Winston Churchill’s confidant, Frederick Lindemann, poorly advised the war leader, argues Charles Sharp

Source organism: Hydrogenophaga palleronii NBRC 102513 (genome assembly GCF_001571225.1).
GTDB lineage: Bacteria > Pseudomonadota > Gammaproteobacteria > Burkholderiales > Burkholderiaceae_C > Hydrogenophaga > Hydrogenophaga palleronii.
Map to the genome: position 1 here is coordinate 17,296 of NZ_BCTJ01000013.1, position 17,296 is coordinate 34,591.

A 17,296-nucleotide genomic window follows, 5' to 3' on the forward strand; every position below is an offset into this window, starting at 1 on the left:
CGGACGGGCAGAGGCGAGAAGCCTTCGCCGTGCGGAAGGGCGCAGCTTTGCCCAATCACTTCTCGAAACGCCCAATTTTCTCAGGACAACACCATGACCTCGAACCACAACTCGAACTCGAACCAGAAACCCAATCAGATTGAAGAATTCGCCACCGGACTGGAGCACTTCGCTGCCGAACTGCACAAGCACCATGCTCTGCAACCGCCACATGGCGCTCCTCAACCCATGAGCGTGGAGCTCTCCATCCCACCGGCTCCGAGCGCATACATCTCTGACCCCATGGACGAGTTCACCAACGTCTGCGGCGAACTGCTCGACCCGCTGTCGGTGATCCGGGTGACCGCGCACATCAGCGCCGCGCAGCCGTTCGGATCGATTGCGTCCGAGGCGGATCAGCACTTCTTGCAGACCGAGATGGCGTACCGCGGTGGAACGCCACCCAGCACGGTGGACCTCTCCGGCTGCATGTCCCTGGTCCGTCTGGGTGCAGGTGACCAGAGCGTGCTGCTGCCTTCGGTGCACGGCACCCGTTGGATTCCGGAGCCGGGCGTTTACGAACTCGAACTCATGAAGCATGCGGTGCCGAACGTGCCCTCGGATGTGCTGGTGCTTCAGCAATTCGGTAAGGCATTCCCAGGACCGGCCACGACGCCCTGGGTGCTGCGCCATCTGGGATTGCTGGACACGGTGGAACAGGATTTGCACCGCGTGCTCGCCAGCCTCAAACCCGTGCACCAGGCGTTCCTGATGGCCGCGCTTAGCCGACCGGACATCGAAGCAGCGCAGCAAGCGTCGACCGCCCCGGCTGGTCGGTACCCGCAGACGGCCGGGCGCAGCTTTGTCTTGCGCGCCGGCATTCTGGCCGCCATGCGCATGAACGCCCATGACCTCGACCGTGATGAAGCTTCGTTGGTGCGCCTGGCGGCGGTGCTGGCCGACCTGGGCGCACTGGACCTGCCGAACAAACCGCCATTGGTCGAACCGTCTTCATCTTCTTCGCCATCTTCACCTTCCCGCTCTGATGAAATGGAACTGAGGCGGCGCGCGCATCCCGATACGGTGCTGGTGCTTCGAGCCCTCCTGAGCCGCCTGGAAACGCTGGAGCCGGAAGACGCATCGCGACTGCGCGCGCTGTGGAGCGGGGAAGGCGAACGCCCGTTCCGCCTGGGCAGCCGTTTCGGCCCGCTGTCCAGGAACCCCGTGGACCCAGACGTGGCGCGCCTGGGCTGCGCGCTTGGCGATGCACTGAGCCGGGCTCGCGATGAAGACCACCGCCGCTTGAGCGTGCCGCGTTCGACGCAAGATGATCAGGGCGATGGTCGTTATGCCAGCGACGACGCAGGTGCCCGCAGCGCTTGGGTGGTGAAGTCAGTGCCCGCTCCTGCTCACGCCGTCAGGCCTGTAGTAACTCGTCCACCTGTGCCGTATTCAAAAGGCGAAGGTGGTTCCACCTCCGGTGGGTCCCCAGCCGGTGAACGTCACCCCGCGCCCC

Bruce Ross-Smith (Letters, 11 May) is unfair in blaming Churchill entirely for the Bengal famine. Most historians blame his confidant and adviser, Frederick Lindemann, for advocating the policy of redirecting food ships to the Atlantic from the India-Australia route. Churchill was probably unaware of the future consequences amid all the turmoil of war planning in 1942-43. Lindemann is a darker, more controversial figure. Had his interference in the development of radar succeeded, we would have lost the war. He was the primary advocate of the RAF’s role in area bombing and “de-housing”. Apart from the civilian casualties it caused, it diverted resources from tactical support by the RAF to the army and navy. Undoubtedly Churchill was a flawed character, but not a genocidal leader. Confronted by “the abyss of a new dark age”, Churchill’s oratory inspired resistance and formed a great alliance that defeated the far greater evils of Nazism and Japanese imperial expansion. He deserves a Nobel for that.
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